Habitat for Humanity Club plans to build affordable housing

Members+of+the+high+schools+Habitat+for+Humanity+club+look+forward+to+building+high+quality+homes+in+the+Greater+Boston+area.

ELSIE MCKENDRY/SAGAMORE STAFF

Members of the high school’s Habitat for Humanity club look forward to building high quality homes in the Greater Boston area.

With helmets and goggles shielding their heads and hammers in their hands, students secure floor panels at a house only a 20-minute drive from the high school.

The Habitat for Humanity club focuses on two major goals: organizing “builds” where students build a home in the Greater Boston area and fundraising to make those builds possible. The club gives students the opportunity to give back to their communities.

Habitat for Humanity is a nonprofit organization that works to provide affordable and high quality housing by building and repairing homes. As one of many high school and college chapters across the country, the Habitat for Humanity club works with the larger organization to coordinate their builds.

Despite never having attended a group build due to the COVID-19 pandemic, sophomore and club leader Dhevin Nahata said he is excited about going on one this year.

“I joined last year because it sounded interesting and I wanted to help out low-income families,” Nahata said.

Sophomore Jason Ribatt said he appreciates that the club is focused on two tangible interconnected missions: fundraising and building.

“I like that it’s two very concrete ideas. We’re trying to raise money to help other people, which I like because we’re not going to raise the money for ourselves,” Ribatt said.

As a well-established club at the high school, Interim Associate Dean of Students and club adviser Summer Williams said members of Habitat for Humanity are very passionate and this is reflected in their independence.

“It’s sort of self-sustaining, meaning my role as an adviser is not about trying to push or pull someone along. People are down there ready to do the work, and they’re ready to go,” Williams said.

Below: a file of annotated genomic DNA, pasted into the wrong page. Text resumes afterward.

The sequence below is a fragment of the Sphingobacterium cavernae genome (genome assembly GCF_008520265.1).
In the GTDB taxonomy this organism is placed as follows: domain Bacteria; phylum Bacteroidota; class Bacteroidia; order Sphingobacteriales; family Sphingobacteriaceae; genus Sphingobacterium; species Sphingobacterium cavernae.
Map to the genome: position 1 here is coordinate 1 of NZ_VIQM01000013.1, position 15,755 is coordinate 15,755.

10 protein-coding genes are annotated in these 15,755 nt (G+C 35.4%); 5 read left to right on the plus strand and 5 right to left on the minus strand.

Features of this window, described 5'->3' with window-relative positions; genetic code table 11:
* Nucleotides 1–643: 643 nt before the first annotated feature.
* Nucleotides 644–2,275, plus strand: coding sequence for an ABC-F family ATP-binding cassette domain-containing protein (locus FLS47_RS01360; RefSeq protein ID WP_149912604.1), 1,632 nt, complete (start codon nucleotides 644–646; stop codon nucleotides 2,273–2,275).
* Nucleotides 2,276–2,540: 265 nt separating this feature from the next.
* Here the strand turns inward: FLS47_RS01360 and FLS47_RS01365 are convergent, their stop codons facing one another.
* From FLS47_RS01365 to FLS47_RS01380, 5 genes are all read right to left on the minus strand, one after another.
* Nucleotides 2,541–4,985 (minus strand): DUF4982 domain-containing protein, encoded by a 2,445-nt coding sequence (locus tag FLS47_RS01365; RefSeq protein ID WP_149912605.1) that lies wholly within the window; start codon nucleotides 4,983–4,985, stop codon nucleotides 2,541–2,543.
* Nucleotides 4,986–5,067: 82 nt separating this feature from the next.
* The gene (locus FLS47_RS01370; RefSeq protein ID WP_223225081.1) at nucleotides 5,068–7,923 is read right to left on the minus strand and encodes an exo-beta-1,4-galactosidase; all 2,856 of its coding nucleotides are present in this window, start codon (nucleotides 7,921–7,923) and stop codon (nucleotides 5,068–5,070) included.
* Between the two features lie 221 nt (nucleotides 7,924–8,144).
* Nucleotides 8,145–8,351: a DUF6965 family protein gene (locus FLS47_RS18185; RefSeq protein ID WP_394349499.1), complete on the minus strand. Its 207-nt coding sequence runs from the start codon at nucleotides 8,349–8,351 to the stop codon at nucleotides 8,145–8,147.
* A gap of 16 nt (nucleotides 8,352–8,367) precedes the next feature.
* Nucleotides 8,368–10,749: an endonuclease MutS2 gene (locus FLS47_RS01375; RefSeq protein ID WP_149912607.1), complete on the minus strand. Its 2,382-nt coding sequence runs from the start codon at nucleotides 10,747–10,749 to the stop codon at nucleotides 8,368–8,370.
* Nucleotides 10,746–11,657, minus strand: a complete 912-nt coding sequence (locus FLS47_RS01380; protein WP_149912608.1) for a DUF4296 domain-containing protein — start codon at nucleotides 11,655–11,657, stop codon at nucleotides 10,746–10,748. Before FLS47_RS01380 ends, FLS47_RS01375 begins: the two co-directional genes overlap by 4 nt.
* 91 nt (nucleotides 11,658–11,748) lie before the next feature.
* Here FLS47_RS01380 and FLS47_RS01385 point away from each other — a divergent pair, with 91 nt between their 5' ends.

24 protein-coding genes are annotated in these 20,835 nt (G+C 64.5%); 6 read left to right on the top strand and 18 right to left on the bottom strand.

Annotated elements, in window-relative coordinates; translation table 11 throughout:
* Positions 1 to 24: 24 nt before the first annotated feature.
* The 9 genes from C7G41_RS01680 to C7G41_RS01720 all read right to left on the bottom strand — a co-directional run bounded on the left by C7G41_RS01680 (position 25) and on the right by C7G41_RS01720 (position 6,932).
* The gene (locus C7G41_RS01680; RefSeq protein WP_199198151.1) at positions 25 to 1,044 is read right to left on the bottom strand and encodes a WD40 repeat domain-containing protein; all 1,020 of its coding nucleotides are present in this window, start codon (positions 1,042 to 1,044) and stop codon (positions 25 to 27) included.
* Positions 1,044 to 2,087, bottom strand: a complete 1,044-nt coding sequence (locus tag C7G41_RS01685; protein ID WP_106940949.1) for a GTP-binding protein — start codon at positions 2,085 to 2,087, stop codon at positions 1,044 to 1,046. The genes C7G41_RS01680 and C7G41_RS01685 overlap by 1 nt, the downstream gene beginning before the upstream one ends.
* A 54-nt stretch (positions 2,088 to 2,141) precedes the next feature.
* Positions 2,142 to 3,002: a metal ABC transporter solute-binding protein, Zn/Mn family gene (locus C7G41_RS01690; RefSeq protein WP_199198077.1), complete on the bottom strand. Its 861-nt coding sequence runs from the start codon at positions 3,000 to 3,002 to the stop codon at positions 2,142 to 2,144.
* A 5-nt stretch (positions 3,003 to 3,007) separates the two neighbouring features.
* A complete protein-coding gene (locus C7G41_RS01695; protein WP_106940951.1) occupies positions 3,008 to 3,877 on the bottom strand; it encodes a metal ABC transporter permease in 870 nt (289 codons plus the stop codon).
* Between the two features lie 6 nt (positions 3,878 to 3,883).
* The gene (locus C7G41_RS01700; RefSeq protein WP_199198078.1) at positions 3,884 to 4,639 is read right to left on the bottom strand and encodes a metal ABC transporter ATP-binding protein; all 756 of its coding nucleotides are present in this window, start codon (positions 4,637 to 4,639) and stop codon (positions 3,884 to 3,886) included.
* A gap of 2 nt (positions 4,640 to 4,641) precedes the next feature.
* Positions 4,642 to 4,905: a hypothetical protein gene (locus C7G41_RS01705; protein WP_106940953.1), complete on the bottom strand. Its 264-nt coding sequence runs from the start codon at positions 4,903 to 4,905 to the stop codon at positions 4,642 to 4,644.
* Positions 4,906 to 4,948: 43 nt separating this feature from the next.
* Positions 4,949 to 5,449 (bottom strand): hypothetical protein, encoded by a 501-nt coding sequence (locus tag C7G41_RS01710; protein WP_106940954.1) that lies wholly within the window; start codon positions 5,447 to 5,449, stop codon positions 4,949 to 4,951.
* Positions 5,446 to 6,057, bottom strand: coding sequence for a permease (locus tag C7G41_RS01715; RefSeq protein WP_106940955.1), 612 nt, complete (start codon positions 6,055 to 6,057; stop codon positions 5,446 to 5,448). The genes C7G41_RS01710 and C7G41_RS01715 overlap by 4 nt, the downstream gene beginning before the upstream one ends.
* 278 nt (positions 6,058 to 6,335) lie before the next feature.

The club is planning on organizing two builds this year as they received a grant supporting their efforts during the 2019-20 school year that will significantly help their accumulation of the required funds. Williams said the first build will likely take place in early spring as they are typically held outdoors.

On Thursday, Dec. 12, the club hosted a bake sale after school and they plan on hosting another soon to collect all the funds required to participate in the two builds.

While buying from Habitat for Humanity’s bake sales, Williams said she hopes other students learn about the club’s missions and their opportunities to help the greater good.

“Students are always drawn to the sweet, good things, but I also hope that they take some time to listen to what the club is trying to do,” Williams said. “I’m keenly aware that, right now, we’ve been living through a period of time that has created more individualism than I think is healthy, and we need to start moving back towards community.”

According to Williams, the club participated in a build in March 2019 on a house off of Gallivan Boulevard in Boston. She said this experience was meaningful because the club’s hard work made an impact on a stranger’s life.

“Each one of us has an opportunity to step outside of ourselves to do something good for someone else that we don’t even know. It’s a different feeling when you’ve done something for someone else, you don’t know that person, that person will never know that you’re there. But you know you’ve left a mark,” Williams said. “I don’t know who lives in that house but I know that house is occupied and that’s beautiful.”

Williams said the club has lots of potential, especially because of how driven its student members are towards supporting their larger community.

“I want to shout out all the students who take it upon themselves and walk their talk. It’s important that younger people, younger adults, see things in the world and say ‘I can do something. I may not be the thing that fixes it all but I can do a thing,’” Williams said. “To see students organized together around doing a thing, that gives me a lot of hope.”